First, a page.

If your players all have one eye covered on the football field are they getting all the information they need to make a decision about their next move? Where's the ball, where's the defence, where's their support.
Why don't businesses keep information on their markets in their accounts?
Businesses talk about their markets and marketing but rarely keep the information they need to make decisions about them.
Typically companies keep information on their sales and profitability by product lines but only rarely do they keep financial information on markets and the outcome of their marketing in those markets.
Keeping information on product lines is simple and, depending on the business, will match suppliers information. Businesses know the 80/20 rule applies to their products and because they have the information recorded in their financial management system, can usually tell which products are the best sellers, and which make the most profits.
This is not an argument against keeping product sales and profitability information. Why would you want to blindfold both eyes?
Breaking up sales up into customer groups or market segments is usually more difficult, which is probably why most businesses don't do it. Businesses typically can identify the market groupings but not how much they sell into each group.
Wouldn't you think that market information would be important information for a company to have?
Marketing talks about knowing your market segments, their size and growth, and being able to identify each segments defining characteristics and why they buy. Why wouldn't you have information on how much of what products you sell into these segments
Do you need to know whether there are markets you need to grow, or markets to sustain? Are your sales growing in a declining market, or declining in a growing market? Should you even be in some markets?
Knowing your profitability in each market is even more important.
Would it be useful to get the same breakdown showing Gross Profits instead of sales? There is no point in having market share at the expense of profitability. Having such information would make even clearer the decisions which have to be made in each market.
After all what should make a market important is how much profit you are, or could make, in it, and not how big it is or how rapidly it may be growing.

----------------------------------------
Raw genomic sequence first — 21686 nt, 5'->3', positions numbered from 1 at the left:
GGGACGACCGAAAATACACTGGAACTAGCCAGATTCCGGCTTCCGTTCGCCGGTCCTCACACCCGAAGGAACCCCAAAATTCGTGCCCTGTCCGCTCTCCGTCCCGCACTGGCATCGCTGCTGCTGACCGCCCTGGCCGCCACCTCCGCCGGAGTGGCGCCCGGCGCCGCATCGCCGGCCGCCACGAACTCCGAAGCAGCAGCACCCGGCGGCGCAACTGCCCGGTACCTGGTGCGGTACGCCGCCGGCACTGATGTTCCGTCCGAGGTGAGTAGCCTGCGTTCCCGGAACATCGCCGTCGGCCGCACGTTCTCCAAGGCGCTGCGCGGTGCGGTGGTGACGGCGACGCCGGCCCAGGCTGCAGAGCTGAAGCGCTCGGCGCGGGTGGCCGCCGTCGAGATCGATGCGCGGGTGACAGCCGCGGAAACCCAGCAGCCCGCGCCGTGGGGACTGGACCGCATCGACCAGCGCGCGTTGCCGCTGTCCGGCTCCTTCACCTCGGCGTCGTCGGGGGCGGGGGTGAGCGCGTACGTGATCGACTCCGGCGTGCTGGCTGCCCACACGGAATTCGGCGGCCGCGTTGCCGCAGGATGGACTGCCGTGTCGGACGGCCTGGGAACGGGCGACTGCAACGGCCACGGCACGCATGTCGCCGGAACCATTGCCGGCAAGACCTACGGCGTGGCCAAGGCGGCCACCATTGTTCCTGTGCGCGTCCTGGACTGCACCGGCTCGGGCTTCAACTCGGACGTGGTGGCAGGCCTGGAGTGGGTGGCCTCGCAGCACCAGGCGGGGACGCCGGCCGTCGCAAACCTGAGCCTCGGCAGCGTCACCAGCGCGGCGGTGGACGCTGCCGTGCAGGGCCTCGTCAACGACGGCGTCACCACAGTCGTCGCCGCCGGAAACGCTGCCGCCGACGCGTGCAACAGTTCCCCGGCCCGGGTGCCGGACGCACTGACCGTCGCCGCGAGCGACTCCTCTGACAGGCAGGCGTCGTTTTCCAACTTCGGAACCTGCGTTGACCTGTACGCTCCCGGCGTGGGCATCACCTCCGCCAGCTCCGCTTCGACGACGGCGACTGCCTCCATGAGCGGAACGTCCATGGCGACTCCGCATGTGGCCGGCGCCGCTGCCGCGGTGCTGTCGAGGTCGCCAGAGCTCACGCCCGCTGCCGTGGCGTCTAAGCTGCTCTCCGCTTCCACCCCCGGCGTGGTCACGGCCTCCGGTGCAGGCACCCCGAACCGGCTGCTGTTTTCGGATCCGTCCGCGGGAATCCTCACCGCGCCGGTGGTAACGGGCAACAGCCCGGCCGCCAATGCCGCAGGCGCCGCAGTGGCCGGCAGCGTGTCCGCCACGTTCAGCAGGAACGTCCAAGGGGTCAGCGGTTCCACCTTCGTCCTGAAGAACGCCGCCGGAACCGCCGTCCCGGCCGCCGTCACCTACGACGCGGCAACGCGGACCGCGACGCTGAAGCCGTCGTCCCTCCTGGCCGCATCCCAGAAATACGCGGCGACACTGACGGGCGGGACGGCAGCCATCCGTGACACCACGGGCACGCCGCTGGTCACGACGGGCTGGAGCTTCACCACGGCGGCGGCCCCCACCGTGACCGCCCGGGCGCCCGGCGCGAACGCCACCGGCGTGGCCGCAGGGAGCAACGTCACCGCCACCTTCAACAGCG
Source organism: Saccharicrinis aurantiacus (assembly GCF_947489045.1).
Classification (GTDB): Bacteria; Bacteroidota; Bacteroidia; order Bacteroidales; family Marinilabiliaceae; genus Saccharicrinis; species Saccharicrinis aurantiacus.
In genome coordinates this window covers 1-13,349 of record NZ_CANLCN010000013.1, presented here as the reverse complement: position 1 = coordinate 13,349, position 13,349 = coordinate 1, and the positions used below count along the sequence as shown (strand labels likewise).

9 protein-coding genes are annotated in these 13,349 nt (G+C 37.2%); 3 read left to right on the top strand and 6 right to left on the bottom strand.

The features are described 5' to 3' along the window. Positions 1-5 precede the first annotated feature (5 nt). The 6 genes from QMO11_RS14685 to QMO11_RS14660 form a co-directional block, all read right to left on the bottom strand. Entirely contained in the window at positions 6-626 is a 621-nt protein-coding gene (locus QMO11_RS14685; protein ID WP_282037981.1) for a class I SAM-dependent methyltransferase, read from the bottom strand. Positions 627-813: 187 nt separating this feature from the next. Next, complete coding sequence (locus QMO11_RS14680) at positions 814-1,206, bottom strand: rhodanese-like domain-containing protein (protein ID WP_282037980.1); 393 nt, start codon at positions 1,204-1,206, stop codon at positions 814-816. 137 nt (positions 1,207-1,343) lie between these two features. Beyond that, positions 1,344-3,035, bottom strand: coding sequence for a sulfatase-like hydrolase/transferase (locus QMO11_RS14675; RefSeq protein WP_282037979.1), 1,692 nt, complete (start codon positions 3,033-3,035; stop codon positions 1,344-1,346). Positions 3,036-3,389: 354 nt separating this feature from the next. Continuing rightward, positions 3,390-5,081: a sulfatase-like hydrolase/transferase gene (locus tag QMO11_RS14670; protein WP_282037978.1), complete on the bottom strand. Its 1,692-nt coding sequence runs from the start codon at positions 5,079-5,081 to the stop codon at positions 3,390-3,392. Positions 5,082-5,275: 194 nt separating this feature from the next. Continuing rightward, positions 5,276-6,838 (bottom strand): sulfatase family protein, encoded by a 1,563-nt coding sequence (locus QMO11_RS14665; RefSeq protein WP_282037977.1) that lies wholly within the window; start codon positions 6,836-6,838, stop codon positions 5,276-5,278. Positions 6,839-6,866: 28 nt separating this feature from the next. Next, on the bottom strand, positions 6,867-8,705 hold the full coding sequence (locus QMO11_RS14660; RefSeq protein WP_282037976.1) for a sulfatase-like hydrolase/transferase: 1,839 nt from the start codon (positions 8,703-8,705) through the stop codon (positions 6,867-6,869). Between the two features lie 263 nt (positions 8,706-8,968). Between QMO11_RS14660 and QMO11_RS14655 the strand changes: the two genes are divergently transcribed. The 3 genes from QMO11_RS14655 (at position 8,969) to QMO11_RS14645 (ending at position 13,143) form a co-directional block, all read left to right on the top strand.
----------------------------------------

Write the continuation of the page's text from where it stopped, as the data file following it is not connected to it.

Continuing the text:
There have been techniques around for some time analysing such situations.
A couple of the better known analytical tools are the Boston Consulting Group's Growth-Share Matrix and that from McKinsey.
The BCG Growth Share Matrix positions products against their relative market share, and market growth rate. It defined the quadrants in simple terms which have now become part of the business lexicon: cash cows, stars, question marks and dogs.
This is a useful tool but there are a number of problems with it. For example, markets may be attractive without growing rapidly, and market share is not necessarily linked to profitability. Just as importantly, if you don't record your sales by markets, how do you know what is your market share?
The GE McKinsey Matrix is a more sophisticated tool but follows the same principals. It substitutes market attractiveness for market growth, and competitive strength for market share. Analysis of each of these factors requires a lot more information, information that most businesses do not have. They usually end up making very subjective judgements.
Where possible you want to be making objective judgements, not subjective judgements. And that means having some facts and data about which you can make decisions.
So remove the patch from your player's eyes.
Give them information about your businesses performance in both product and market segments terms. And watch the scoreboard grow.
Some profit losses are pretty obvious - so you fix them.
BUT, what if you don't know profits are leaking, cash out the door?
Possible leaks could be anywhere.
Are there some clues or symptoms that are tell-tales?